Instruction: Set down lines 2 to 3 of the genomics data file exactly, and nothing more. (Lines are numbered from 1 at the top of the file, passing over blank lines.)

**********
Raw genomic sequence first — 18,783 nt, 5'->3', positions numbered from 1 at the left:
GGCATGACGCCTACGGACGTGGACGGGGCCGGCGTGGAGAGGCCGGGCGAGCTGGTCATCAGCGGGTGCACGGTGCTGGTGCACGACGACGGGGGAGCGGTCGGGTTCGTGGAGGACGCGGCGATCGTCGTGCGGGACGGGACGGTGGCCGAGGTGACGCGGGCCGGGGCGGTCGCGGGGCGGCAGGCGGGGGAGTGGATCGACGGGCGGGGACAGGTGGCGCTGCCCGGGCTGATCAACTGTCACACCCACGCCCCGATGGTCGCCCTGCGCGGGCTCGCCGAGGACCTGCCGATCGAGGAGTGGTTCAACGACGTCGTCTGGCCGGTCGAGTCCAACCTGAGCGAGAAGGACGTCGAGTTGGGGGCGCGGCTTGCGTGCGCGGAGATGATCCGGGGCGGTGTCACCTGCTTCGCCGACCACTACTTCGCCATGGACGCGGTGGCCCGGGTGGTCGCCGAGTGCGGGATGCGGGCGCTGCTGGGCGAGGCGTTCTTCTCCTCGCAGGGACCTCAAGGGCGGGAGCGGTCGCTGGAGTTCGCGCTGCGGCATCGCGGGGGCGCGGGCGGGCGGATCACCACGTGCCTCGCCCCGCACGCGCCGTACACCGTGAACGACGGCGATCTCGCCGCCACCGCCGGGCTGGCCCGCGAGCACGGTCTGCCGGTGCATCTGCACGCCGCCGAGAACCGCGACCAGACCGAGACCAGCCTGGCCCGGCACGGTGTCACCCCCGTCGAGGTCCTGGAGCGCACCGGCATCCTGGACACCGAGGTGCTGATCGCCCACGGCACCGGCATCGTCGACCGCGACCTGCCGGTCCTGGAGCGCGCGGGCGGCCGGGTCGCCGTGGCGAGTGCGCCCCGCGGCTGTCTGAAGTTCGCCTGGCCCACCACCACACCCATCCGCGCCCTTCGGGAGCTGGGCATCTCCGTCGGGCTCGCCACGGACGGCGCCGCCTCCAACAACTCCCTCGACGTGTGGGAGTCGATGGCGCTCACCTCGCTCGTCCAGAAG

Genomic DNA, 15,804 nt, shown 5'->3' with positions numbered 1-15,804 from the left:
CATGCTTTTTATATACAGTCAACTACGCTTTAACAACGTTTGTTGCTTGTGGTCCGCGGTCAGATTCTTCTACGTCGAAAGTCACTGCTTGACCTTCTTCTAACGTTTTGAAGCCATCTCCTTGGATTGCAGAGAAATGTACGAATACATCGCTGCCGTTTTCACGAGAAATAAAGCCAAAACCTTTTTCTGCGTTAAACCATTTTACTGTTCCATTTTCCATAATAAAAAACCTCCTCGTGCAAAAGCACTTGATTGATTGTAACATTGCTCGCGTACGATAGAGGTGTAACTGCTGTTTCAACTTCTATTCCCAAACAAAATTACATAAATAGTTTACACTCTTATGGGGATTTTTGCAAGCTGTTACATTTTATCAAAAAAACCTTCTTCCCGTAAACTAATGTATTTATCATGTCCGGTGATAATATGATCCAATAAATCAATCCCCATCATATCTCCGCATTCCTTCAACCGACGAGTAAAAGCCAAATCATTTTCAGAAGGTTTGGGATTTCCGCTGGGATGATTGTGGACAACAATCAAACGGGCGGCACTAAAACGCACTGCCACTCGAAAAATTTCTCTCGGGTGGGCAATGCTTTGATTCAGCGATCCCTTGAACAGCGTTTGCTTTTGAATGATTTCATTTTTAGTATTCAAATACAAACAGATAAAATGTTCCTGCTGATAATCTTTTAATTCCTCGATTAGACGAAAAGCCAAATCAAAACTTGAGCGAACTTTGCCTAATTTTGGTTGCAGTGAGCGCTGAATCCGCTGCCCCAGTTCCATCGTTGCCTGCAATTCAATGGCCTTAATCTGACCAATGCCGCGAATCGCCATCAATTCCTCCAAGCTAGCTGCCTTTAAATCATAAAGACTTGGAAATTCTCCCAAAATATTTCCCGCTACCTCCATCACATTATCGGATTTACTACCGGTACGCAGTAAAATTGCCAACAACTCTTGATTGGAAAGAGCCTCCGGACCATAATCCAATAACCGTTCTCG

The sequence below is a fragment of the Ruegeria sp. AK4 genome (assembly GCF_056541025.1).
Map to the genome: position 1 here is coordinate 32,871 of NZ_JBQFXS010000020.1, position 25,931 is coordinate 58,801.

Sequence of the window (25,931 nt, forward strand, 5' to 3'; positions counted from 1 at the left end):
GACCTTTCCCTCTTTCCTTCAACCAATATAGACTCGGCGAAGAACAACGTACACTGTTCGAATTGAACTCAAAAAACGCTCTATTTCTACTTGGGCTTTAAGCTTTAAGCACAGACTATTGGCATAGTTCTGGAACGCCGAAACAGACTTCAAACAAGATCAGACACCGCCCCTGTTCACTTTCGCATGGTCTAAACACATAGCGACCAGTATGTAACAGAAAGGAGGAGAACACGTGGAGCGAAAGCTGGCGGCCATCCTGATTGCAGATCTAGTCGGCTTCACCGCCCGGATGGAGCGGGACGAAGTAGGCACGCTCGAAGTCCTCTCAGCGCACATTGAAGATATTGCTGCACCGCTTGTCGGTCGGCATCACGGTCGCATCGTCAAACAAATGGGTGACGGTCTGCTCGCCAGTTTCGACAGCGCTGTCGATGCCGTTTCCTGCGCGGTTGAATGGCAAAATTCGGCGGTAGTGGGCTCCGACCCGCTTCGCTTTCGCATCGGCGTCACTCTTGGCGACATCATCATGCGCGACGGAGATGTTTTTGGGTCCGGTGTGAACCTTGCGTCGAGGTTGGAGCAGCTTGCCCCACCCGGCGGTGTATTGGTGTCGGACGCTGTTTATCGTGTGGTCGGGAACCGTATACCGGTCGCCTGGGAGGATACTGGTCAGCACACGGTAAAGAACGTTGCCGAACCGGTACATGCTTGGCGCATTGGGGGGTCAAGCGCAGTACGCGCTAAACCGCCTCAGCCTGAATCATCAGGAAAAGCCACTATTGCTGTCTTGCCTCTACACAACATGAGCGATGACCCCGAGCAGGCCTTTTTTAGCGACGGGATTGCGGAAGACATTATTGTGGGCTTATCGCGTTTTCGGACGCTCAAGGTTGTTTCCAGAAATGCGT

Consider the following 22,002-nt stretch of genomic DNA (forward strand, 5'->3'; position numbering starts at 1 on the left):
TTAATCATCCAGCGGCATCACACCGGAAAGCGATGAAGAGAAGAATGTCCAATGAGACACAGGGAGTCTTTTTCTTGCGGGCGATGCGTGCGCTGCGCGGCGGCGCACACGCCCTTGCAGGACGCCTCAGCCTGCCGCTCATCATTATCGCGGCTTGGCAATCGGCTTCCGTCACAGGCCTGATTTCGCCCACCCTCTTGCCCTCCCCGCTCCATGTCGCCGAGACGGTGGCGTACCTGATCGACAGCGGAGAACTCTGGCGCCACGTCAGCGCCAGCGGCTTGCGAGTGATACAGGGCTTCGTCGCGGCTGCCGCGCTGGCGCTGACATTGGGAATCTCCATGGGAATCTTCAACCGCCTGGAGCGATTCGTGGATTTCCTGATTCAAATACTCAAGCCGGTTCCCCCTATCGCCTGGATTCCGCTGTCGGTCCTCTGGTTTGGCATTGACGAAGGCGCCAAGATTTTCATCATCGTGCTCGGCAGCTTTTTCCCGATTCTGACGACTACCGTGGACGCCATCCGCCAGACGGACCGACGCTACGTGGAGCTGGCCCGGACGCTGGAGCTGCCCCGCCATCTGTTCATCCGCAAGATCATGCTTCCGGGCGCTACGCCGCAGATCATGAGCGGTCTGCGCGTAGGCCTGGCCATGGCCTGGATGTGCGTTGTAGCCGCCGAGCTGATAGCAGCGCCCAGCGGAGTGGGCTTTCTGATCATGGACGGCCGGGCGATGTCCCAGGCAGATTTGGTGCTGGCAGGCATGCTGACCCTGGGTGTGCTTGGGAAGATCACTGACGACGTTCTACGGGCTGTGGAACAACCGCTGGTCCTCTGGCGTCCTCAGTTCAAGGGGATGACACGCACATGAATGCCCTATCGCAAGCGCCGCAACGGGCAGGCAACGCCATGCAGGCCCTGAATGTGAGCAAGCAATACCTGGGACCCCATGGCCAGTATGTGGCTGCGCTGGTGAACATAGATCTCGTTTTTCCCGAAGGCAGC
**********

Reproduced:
GGCATGACGCCTACGGACGTGGACGGGGCCGGCGTGGAGAGGCCGGGCGAGCTGGTCATCAGCGGGTGCACGGTGCTGGTGCACGACGACGGGGGAGCGGTCGGGTTCGTGGAGGACGCGGCGATCGTCGTGCGGGACGGGACGGTGGCCGAGGTGACGCGGGCCGGGGCGGTCGCGGGGCGGCAGGCGGGGGAGTGGATCGACGGGCGGGGACAGGTGGCGCTGCCCGGGCTGATCAACTGTCACACCCACGCCCCGATGGTCGCCCTGCGCGGGCTCGCCGAGGACCTGCCGATCGAGGAGTGGTTCAACGACGTCGTCTGGCCGGTCGAGTCCAACCTGAGCGAGAAGGACGTCGAGTTGGGGGCGCGGCTTGCGTGCGCGGAGATGATCCGGGGCGGTGTCACCTGCTTCGCCGACCACTACTTCGCCATGGACGCGGTGGCCCGGGTGGTCGCCGAGTGCGGGATGCGGGCGCTGCTGGGCGAGGCGTTCTTCTCCTCGCAGGGACCTCAAGGGCGGGAGCGGTCGCTGGAGTTCGCGCTGCGGCATCGCGGGGGCGCGGGCGGGCGGATCACCACGTGCCTCGCCCCGCACGCGCCGTACACCGTGAACGACGGCGATCTCGCCGCCACCGCCGGGCTGGCCCGCGAGCACGGTCTGCCGGTGCATCTGCACGCCGCCGAGAACCGCGACCAGACCGAGACCAGCCTGGCCCGGCACGGTGTCACCCCCGTCGAGGTCCTGGAGCGCACCGGCATCCTGGACACCGAGGTGCTGATCGCCCACGGCACCGGCATCGTCGACCGCGACCTGCCGGTCCTGGAGCGCGCGGGCGGCCGGGTCGCCGTGGCGAGTGCGCCCCGCGGCTGTCTGAAGTTCGCCTGGCCCACCACCACACCCATCCGCGCCCTTCGGGAGCTGGGCATCTCCGTCGGGCTCGCCACGGACGGCGCCGCCTCCAACAACTCCCTCGACGTGTGGGAGTCGATGGCGCTCACCTCGCTCGTCCAGAAG

Genomic DNA, 15,804 nt, shown 5'->3' with positions numbered 1-15,804 from the left: